The operator of the O2 Academy Brixton wants to replace its crowd control barriers if it is allowed to re-open following a fatal crush outside one of its concerts, it has been revealed.
The venue was temporarily stripped of its licence and has been closed since two people died in December.
The barriers are among several measures being proposed by the Academy Music Group (AMG), which runs the venue.
A hearing in September is expected to decide the future of the site.
Gabrielle Hutchinson, 23, a security worker at the venue, and mum-of-two Rebecca Ikumelo, 33, died from injuries they sustained in the crush outside a concert by Afrobeats star Asake on 15 December.
A 21-year-old woman remains in a serious condition in hospital.
The crush happened after a large number of people without tickets turned up and forced their way into the venue’s foyer.
The Met Police investigation into what happened is continuing, while Lambeth Council is undertaking a health and safety investigation.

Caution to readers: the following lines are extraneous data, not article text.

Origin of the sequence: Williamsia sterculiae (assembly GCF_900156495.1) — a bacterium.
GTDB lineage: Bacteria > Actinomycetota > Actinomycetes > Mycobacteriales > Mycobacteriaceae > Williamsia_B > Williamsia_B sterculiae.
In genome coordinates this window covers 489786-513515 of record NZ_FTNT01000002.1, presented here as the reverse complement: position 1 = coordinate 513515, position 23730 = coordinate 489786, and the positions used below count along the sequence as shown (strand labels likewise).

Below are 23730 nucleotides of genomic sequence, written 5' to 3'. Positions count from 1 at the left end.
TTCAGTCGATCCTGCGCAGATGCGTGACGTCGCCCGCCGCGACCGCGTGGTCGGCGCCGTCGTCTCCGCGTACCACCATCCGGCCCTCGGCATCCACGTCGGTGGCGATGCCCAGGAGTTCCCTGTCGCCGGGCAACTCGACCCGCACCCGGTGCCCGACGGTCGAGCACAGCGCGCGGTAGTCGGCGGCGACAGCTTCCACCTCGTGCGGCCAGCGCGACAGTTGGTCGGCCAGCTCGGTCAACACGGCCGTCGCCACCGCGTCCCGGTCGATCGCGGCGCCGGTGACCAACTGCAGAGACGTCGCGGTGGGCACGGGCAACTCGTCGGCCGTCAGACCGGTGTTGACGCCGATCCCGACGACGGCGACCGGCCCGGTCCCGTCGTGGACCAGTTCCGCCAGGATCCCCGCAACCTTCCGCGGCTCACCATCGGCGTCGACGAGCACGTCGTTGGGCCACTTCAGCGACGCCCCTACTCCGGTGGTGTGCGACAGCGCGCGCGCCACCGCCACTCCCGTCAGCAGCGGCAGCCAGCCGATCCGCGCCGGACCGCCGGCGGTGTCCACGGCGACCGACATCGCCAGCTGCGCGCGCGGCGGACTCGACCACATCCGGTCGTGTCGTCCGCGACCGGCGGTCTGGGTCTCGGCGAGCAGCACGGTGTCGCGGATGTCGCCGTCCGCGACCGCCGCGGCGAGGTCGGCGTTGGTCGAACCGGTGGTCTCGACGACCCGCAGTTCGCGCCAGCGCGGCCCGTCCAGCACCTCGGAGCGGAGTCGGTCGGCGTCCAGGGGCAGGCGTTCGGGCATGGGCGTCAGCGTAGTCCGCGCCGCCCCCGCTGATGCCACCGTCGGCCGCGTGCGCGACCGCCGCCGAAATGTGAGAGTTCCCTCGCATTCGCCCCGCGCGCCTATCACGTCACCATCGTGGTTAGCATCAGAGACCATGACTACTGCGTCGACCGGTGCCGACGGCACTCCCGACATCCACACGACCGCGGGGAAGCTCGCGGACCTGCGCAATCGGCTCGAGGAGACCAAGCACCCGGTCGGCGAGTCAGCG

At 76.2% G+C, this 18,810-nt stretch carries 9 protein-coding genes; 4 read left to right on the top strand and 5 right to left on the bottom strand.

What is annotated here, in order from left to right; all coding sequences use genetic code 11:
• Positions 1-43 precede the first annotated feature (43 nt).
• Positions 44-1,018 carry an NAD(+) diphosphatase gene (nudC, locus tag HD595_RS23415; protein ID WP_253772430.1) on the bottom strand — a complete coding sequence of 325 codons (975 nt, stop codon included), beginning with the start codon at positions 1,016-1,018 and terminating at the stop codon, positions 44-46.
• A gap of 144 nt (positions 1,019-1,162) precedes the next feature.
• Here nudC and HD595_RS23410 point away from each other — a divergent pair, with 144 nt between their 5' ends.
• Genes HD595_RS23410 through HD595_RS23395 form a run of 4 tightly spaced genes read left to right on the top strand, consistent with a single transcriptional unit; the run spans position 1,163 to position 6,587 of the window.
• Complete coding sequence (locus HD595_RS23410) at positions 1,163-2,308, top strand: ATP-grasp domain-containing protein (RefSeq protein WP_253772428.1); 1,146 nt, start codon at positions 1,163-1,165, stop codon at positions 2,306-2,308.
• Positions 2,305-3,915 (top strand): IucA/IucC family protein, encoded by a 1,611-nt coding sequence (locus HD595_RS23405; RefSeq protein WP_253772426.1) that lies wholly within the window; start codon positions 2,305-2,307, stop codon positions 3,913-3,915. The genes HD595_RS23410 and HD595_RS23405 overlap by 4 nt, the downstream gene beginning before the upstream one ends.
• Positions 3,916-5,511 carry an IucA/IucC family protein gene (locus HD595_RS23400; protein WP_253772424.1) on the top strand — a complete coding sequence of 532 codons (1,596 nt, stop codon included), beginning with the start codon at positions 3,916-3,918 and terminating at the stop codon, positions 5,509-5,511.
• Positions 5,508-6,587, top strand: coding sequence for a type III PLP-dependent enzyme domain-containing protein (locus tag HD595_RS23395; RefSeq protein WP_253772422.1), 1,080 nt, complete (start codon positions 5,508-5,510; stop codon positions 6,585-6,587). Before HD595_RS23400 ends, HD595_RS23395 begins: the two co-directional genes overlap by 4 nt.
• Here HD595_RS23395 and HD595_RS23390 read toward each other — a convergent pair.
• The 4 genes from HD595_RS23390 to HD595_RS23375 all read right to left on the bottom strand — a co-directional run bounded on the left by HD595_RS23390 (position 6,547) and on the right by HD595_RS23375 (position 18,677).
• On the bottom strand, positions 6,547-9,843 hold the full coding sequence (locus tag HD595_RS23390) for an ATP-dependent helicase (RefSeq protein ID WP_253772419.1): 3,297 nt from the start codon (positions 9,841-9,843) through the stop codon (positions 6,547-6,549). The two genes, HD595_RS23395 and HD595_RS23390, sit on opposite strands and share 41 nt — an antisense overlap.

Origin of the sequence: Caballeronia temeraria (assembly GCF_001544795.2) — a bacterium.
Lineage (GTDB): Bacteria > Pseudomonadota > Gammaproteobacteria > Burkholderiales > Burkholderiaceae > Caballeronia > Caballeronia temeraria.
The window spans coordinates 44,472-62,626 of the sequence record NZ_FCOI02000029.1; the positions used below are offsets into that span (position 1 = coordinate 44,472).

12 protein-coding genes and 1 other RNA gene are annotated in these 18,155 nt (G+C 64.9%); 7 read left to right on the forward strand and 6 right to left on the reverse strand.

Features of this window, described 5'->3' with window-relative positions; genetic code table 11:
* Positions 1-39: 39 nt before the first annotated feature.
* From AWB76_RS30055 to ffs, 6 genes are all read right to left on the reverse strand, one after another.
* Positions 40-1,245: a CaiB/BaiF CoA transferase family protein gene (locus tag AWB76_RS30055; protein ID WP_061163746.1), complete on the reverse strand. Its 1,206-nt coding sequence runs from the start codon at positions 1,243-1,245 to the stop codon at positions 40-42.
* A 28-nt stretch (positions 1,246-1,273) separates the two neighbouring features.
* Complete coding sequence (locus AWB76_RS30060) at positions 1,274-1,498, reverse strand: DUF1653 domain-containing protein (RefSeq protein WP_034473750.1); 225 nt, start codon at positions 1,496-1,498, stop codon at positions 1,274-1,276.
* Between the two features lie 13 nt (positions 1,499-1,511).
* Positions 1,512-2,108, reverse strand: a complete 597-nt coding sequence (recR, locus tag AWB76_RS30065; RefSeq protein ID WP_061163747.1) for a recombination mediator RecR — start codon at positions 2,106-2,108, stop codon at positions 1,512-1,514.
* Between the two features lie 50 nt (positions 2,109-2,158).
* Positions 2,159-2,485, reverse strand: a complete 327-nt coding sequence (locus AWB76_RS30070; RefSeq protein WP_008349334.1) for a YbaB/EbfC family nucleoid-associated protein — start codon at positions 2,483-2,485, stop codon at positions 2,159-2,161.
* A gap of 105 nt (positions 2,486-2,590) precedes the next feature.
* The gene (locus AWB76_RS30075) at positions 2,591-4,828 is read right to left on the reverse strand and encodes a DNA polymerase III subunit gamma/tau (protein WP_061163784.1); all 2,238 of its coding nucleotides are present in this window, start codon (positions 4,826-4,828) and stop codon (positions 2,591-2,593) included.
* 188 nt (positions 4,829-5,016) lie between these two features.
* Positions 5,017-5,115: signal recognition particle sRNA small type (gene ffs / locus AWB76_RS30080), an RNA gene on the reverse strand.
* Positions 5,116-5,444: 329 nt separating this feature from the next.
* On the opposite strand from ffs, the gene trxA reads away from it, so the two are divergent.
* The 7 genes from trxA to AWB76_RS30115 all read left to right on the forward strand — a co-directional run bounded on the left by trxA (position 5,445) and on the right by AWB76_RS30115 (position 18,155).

Ahead of a decision on the site’s future, AMG applied to Lambeth Council, the licensing authority, for permission to erect new barriers to “provide safe crowd break barriers for use during concerts”.
The operator previously submitted plans for external speakers to broadcast safety messages and assist with crowd control and plans to replace fire doors, according to the Local Democracy Reporting Service.
AMG’s application to reopen the venue is set to be considered by councillors at a two-day hearing on 11 and 12 September.
An application by the Met Police to strip AMG of its licence to operate the O2 Academy Brixton will also be heard.
In a letter to Lambeth Council earlier this year, the Met said officers had been called to a “large-scale disorder” and arrived to find security staff “completely out of control of the situation”.
Concerns have also been raised about the strength of the doors, staffing levels and the provision of medical cover.
Councillor Mahamed Hashi, Lambeth’s cabinet member for safer communities, said: “We are determined to use the powers we have available to us to make sure the lessons of this tragedy are learned, and that we never see a traumatic incident like this again in Lambeth.”